In Solar Dance, acclaimed writer and scholar Modris Eksteins uses Vincent van Gogh as his lens for this brilliant survey of Western culture and politics in the last century.
The long-awaited follow-up to Modris Eksteins' internationally acclaimed Rites of Spring and Walking Since Daybreak. Now he has produced another thrilling, iconoclastic work of cultural history that is a trailblazing biography of an era--from the eve of the First World War and the rise of Hitler to the fall of the Berlin Wall--that illuminates our current world, with its cults of celebrity and the crisis of the authentic. Solar Dance is a penetrating examination of legitimacy and truth, fakery and pretence--highly relevant to all of us today.

From the Hardcover edition.

Read an Excerpt

The face is soft and pleasant, the forehead high, the brow clean. This man in his early thirties has wavy auburn hair and a mouth, small and gentle, poised on the verge of a smile that nonetheless never comes. The eyes, too, have a tentative look— perhaps ready to dart fawnlike side to side. The...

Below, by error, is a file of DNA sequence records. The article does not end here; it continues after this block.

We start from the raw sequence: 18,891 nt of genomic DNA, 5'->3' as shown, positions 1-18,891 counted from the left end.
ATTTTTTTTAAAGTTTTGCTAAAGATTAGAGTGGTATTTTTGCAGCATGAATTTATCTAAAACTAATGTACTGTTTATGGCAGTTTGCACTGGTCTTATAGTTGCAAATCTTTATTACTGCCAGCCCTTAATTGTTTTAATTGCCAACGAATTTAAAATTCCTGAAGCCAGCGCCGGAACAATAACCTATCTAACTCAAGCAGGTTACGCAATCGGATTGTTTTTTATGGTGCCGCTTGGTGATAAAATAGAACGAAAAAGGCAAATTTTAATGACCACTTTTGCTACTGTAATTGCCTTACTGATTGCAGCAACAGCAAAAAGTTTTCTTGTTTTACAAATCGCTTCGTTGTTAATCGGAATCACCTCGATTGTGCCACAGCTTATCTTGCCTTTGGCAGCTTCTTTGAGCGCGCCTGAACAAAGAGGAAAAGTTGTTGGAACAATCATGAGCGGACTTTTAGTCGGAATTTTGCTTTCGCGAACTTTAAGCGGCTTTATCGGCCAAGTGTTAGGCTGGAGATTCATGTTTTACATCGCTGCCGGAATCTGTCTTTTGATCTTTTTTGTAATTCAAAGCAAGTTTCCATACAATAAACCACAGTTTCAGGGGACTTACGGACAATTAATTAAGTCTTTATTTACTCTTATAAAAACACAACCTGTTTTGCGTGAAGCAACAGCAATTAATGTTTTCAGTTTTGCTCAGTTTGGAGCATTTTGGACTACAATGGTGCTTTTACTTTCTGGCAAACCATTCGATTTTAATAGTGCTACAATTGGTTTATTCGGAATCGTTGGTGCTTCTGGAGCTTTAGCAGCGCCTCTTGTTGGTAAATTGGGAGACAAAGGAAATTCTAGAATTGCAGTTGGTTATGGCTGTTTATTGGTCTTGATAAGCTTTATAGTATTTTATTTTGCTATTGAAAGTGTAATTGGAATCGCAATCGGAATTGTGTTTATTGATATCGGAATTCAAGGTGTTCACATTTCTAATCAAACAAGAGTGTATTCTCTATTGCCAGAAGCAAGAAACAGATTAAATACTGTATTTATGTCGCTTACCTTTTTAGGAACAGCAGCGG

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Praise for Solar Dance

FINALIST 2012 – Hilary Weston Writers’ Trust Prize for Non-Fiction
SHORTLISTED 2013 – BC National Award for Canadian Non-Fiction
LONGLISTED 2013 – Charles Taylor Prize for Literary Non-Fiction
WINNER 2013 – BC National Award for Canadian Non-Fiction

“Brilliant.... Deeply researched.... The story of Wacker’s unlikely rise and equally quick unravelling makes for compulsive reading, made especially gripping by Eksteins’ sure-handed unfolding of the narrative. A crackerjack archival researcher, Ekstein brings to life not just Wacker but the world that created him and allowed him to briefly thrive.... Eksteins is a major historian and Solar Dance, like everything he writes, deserves a wide and attentive readership.”
—Jeet Heer, National Post
Solar Dance vividly captures the large within the small…. It’s a story of an evocative moment along the 20th century’s ideology-ravaged road.”
“Subtle and engaging…. Eksteins tells his story in a suitably looping and layered manner, with many darts and artful reverses, using a range of knowledge and allusion reminiscent of his 1989 masterpiece, Rites of Spring.”
—Mark Kingwell, The Globe and Mail
“Uses Van Gogh as a prism to illuminate the contradictions and complexities of modernism and modernity. The results are learned . . . elegant . . . provocative.”
Winnipeg Free Press